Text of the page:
Our forecasts adjust for these pollster “house effects” — whether pollsters are Republican- or Democratic-leaning relative to the consensus. But one innovation that we might consider in future years is to also apply an adjustment for the variance or “swinginess” in a poll. Some pollsters, like Public Policy Polling, American Research Group and Gallup, show more pronounced fluctuations. In others, like Rasmussen Reports and polls for the online firm YouGov, the numbers seem to move much less. There are sometimes logical reasons why these patterns occur — Rasmussen Reports, for example, weighs the results by party identification, which tends to dampen swings (if also potentially missing real changes in the electorate).

Still, there are now so many active polling firms, especially in states like Ohio and Florida, that one or two new polls won’t affect the forecast much. (In Ohio, Mr. Obama advanced only to a 2.2-point lead on the basis of the new surveys, as compared with a 2.1-point lead in Saturday’s forecast.)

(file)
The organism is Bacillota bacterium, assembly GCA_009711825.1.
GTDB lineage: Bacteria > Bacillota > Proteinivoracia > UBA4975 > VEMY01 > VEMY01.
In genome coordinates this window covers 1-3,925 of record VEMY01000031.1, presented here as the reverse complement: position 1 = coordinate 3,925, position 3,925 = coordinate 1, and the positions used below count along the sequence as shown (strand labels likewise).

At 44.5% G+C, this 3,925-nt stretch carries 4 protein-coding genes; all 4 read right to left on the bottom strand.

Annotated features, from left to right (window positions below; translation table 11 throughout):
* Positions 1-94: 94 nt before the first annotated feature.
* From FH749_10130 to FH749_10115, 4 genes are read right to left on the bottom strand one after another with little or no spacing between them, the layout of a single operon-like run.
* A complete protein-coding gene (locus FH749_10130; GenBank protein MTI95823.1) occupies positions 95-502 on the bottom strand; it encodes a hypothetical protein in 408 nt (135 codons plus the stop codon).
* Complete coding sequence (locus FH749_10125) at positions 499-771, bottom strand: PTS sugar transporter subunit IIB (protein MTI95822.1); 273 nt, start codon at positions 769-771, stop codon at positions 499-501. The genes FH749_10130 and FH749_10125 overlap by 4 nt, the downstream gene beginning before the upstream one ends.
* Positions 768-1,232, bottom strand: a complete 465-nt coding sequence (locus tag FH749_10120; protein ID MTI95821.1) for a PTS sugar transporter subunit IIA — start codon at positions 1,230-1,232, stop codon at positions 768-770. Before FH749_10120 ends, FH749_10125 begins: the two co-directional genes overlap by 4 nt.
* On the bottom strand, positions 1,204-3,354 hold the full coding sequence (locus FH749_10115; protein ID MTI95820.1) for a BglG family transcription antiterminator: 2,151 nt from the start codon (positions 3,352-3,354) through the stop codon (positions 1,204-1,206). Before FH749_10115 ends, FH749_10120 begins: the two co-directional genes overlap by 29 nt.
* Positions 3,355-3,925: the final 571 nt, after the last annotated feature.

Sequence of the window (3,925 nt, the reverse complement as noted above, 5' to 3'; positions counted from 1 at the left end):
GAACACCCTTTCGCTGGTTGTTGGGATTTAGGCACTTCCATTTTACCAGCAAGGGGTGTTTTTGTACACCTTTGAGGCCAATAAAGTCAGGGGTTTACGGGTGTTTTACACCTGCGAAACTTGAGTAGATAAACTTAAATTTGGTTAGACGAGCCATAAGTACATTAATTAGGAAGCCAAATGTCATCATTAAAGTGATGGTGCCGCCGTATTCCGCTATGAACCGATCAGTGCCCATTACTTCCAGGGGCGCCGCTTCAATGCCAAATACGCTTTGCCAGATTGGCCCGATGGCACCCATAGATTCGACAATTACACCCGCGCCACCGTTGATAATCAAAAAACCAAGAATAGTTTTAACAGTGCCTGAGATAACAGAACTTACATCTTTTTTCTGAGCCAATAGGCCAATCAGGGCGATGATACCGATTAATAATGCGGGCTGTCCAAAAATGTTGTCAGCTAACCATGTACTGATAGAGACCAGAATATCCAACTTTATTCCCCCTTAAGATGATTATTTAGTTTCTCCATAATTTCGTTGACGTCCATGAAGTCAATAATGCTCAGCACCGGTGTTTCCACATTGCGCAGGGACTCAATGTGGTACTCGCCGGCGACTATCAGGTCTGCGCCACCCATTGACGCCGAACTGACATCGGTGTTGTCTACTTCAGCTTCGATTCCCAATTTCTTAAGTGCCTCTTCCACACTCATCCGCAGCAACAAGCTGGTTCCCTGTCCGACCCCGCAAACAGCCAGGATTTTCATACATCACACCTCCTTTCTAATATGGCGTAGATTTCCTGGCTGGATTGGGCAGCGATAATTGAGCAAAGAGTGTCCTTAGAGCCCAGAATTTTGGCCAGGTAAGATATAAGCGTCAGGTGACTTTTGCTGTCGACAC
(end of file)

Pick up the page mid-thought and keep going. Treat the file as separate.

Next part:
Even in this last full week before the election, I’d encourage you to take a more macroscopic view of the election. We have seen, broadly speaking, a mild recovery for Mr. Obama over the past week or so in the polls. Among polls that have surveyed the race more than once since Denver, his numbers have improved more often than they have worsened in the most recent edition of the survey, and Mr. Obama’s predicted probability of winning the Electoral College has improved as a result (to 74.6 percent as of Sunday).

Then again, it may be best not to make too much of these mild fluctuations. There certainly seemed to the the possibility in a brief period after Charlotte that Mr. Obama would run away with the race, although even then forecast expected some reversion to the mean.

But other than in that convention bounce period, the polls have usually told about the same story: that Mr. Obama has a modest edge, but far from an insurmountable one, in the states necessary for him to win him 270 electoral votes.

The forecast model is a bit more confident now about Mr. Obama’s potential to turn that edge in to an Electoral College victory because there is so little time remaining in the race.

Still, an election held today would probably keep us up quite late before we knew the result with much certainty — and so, in all likelihood, will the one on Nov. 6.

Nate Silver founded and was the editor in chief of FiveThirtyEight.